I first entered the field of human subject protections about three years ago. When I first started, I knew there was plenty of administrative work. I knew there were top-secret meetings that took place every two weeks. I knew that we were there to ensure the safety and protect the rights of all those who choose to participate in research at our institution, but I was uncertain as to how we accomplished that goal. I did not understand why we had to do things one way instead of another. The field intrigued me and the more I learned, the more I discovered how much more there was for me to understand.
Today, I am an advocate for IRB education. I currently serve as an IRB education specialist at the NYU School of Medicine where I assist in the development and running of educational programs for our institution’s research community. Attending the Advancing Ethical Research (AER) Conference last year, I was excited to find myself in an environment that emphasized IRB education, yet I was overwhelmed by the vastness of it all. This year, I am really looking forward to the conference. I have settled into my role and am eager to gain valuable information that I can teach and apply at my own institution. I want to share my challenges and successes and learn from the experience of others. Being a PRIM&R Blog Squad member at the 2012 AER Conference offers me a wonderful opportunity to do just that.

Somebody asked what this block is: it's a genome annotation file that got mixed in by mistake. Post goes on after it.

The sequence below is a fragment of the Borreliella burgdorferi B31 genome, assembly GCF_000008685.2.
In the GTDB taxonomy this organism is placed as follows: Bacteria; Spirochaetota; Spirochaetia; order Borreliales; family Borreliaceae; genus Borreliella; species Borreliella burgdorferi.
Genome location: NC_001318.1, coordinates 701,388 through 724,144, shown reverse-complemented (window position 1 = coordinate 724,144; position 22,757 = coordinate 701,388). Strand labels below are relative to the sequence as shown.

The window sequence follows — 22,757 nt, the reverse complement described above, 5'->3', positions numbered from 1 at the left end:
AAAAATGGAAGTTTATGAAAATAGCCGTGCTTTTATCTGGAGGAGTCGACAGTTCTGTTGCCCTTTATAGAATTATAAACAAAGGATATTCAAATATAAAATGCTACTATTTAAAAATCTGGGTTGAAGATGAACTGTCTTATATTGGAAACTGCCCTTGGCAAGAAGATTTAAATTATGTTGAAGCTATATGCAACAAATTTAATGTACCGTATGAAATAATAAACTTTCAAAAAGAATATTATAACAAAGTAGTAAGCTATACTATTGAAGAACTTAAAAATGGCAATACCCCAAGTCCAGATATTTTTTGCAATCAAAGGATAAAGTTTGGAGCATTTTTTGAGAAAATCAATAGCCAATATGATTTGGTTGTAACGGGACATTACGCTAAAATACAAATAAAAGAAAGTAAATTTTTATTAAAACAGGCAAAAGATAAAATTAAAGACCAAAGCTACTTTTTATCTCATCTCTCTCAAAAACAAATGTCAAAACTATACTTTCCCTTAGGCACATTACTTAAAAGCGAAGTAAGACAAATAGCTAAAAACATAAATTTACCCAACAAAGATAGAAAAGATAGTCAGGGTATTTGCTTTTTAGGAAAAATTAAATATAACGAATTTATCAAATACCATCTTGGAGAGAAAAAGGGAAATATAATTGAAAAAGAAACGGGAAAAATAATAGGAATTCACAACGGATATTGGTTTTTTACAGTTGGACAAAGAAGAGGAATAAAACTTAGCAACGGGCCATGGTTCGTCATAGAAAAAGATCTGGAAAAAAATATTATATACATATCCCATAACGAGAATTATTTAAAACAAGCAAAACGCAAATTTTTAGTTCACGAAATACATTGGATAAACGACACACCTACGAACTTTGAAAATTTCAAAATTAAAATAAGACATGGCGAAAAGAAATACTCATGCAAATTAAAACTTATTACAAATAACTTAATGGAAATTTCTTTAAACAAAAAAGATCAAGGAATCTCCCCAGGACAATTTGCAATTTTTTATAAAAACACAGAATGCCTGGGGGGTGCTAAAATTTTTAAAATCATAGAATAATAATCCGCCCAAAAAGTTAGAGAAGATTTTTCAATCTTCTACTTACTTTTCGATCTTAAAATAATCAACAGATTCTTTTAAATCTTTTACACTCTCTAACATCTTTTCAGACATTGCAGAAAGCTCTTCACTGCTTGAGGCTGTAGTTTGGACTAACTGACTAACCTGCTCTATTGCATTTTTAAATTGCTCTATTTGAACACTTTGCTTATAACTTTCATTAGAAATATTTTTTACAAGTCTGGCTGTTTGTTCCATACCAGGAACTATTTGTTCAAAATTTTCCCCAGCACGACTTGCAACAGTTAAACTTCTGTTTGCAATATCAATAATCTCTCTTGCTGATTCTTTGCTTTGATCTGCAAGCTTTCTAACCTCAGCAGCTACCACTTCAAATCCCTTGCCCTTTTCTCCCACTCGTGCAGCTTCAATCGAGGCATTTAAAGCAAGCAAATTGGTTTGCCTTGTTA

I am specifically looking forward to:
- Connecting with others who head IRB education programs and activities at their institutions;
- Meeting my fellow PRIM&R Blog Squad members in person;
- Attending the pre-conference program IRB 301: Review and Application of the Regulatory Criteria for Approval—furthering my understanding of the approval criteria is something that I really want to focus on this year;
- Attending Developing and Implementing an Education Program at an Institution with a Small Research Program (B25), because this topic relates directly to my day-to-day responsibilities; and
- Attending the sessions on research with vulnerable populations—I always find those interesting.
I am ready to meet, greet, and grow. See you soon!